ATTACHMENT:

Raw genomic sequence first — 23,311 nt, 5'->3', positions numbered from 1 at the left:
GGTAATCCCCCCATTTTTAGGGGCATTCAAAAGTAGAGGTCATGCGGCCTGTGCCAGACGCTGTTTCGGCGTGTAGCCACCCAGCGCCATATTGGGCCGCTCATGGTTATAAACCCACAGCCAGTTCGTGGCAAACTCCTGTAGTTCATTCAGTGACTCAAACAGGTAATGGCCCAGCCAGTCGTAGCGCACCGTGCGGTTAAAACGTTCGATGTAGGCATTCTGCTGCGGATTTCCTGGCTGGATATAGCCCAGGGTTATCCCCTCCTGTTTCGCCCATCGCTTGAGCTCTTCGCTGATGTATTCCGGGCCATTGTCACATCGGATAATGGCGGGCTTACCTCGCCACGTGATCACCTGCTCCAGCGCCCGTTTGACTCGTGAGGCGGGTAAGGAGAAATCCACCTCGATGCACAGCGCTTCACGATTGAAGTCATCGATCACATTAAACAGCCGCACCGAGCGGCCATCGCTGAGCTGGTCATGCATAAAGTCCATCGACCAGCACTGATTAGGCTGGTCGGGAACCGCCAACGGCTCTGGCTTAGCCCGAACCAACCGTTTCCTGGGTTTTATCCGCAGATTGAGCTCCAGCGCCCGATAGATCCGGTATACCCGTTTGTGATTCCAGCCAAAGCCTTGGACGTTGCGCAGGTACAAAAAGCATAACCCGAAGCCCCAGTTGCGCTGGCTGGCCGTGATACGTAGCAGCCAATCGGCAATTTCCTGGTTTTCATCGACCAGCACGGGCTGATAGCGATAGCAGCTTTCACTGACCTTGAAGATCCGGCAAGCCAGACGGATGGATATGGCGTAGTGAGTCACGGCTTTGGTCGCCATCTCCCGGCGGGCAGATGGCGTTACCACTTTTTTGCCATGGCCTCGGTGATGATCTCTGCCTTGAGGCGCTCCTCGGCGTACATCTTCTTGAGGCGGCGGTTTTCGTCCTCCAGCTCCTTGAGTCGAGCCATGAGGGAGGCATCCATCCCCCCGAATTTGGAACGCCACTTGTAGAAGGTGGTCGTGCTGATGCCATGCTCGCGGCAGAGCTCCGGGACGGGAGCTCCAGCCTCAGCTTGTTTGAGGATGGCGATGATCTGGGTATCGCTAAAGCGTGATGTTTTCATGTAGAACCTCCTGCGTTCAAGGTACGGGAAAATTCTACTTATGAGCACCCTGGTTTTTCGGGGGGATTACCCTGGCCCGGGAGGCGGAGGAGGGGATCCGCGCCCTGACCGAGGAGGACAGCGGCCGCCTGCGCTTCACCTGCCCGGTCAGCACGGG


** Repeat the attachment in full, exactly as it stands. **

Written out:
Raw genomic sequence first — 23,311 nt, 5'->3', positions numbered from 1 at the left:
GGTAATCCCCCCATTTTTAGGGGCATTCAAAAGTAGAGGTCATGCGGCCTGTGCCAGACGCTGTTTCGGCGTGTAGCCACCCAGCGCCATATTGGGCCGCTCATGGTTATAAACCCACAGCCAGTTCGTGGCAAACTCCTGTAGTTCATTCAGTGACTCAAACAGGTAATGGCCCAGCCAGTCGTAGCGCACCGTGCGGTTAAAACGTTCGATGTAGGCATTCTGCTGCGGATTTCCTGGCTGGATATAGCCCAGGGTTATCCCCTCCTGTTTCGCCCATCGCTTGAGCTCTTCGCTGATGTATTCCGGGCCATTGTCACATCGGATAATGGCGGGCTTACCTCGCCACGTGATCACCTGCTCCAGCGCCCGTTTGACTCGTGAGGCGGGTAAGGAGAAATCCACCTCGATGCACAGCGCTTCACGATTGAAGTCATCGATCACATTAAACAGCCGCACCGAGCGGCCATCGCTGAGCTGGTCATGCATAAAGTCCATCGACCAGCACTGATTAGGCTGGTCGGGAACCGCCAACGGCTCTGGCTTAGCCCGAACCAACCGTTTCCTGGGTTTTATCCGCAGATTGAGCTCCAGCGCCCGATAGATCCGGTATACCCGTTTGTGATTCCAGCCAAAGCCTTGGACGTTGCGCAGGTACAAAAAGCATAACCCGAAGCCCCAGTTGCGCTGGCTGGCCGTGATACGTAGCAGCCAATCGGCAATTTCCTGGTTTTCATCGACCAGCACGGGCTGATAGCGATAGCAGCTTTCACTGACCTTGAAGATCCGGCAAGCCAGACGGATGGATATGGCGTAGTGAGTCACGGCTTTGGTCGCCATCTCCCGGCGGGCAGATGGCGTTACCACTTTTTTGCCATGGCCTCGGTGATGATCTCTGCCTTGAGGCGCTCCTCGGCGTACATCTTCTTGAGGCGGCGGTTTTCGTCCTCCAGCTCCTTGAGTCGAGCCATGAGGGAGGCATCCATCCCCCCGAATTTGGAACGCCACTTGTAGAAGGTGGTCGTGCTGATGCCATGCTCGCGGCAGAGCTCCGGGACGGGAGCTCCAGCCTCAGCTTGTTTGAGGATGGCGATGATCTGGGTATCGCTAAAGCGTGATGTTTTCATGTAGAACCTCCTGCGTTCAAGGTACGGGAAAATTCTACTTATGAGCACCCTGGTTTTTCGGGGGGATTACCCTGGCCCGGGAGGCGGAGGAGGGGATCCGCGCCCTGACCGAGGAGGACAGCGGCCGCCTGCGCTTCACCTGCCCGGTCAGCACGGG